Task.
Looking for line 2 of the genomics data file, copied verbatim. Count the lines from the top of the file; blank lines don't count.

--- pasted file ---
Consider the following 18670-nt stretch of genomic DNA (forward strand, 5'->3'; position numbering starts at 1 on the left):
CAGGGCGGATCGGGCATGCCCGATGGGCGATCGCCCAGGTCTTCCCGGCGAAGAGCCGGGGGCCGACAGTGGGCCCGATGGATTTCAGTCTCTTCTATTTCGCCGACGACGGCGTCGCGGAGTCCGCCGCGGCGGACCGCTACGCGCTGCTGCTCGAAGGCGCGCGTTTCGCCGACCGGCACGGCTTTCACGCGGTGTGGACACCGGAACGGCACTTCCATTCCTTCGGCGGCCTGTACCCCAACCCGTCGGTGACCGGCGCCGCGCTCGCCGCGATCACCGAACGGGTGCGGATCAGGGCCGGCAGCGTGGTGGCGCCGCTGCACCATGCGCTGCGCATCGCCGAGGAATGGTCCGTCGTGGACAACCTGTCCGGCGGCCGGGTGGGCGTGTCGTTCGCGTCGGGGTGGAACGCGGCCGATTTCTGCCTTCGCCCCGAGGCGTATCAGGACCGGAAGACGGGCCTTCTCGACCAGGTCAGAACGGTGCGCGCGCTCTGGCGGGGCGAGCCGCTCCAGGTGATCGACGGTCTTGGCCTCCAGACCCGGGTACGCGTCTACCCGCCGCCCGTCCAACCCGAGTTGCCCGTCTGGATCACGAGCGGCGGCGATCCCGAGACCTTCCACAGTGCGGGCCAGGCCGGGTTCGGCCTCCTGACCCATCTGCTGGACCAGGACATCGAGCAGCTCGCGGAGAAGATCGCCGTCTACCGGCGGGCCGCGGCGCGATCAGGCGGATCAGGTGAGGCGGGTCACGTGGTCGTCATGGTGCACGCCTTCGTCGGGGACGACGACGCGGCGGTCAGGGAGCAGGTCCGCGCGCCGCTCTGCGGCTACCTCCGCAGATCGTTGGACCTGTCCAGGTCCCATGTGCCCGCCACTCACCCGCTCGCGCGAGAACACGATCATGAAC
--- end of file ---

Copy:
CAGGGCGGATCGGGCATGCCCGATGGGCGATCGCCCAGGTCTTCCCGGCGAAGAGCCGGGGGCCGACAGTGGGCCCGATGGATTTCAGTCTCTTCTATTTCGCCGACGACGGCGTCGCGGAGTCCGCCGCGGCGGACCGCTACGCGCTGCTGCTCGAAGGCGCGCGTTTCGCCGACCGGCACGGCTTTCACGCGGTGTGGACACCGGAACGGCACTTCCATTCCTTCGGCGGCCTGTACCCCAACCCGTCGGTGACCGGCGCCGCGCTCGCCGCGATCACCGAACGGGTGCGGATCAGGGCCGGCAGCGTGGTGGCGCCGCTGCACCATGCGCTGCGCATCGCCGAGGAATGGTCCGTCGTGGACAACCTGTCCGGCGGCCGGGTGGGCGTGTCGTTCGCGTCGGGGTGGAACGCGGCCGATTTCTGCCTTCGCCCCGAGGCGTATCAGGACCGGAAGACGGGCCTTCTCGACCAGGTCAGAACGGTGCGCGCGCTCTGGCGGGGCGAGCCGCTCCAGGTGATCGACGGTCTTGGCCTCCAGACCCGGGTACGCGTCTACCCGCCGCCCGTCCAACCCGAGTTGCCCGTCTGGATCACGAGCGGCGGCGATCCCGAGACCTTCCACAGTGCGGGCCAGGCCGGGTTCGGCCTCCTGACCCATCTGCTGGACCAGGACATCGAGCAGCTCGCGGAGAAGATCGCCGTCTACCGGCGGGCCGCGGCGCGATCAGGCGGATCAGGTGAGGCGGGTCACGTGGTCGTCATGGTGCACGCCTTCGTCGGGGACGACGACGCGGCGGTCAGGGAGCAGGTCCGCGCGCCGCTCTGCGGCTACCTCCGCAGATCGTTGGACCTGTCCAGGTCCCATGTGCCCGCCACTCACCCGCTCGCGCGAGAACACGATCATGAAC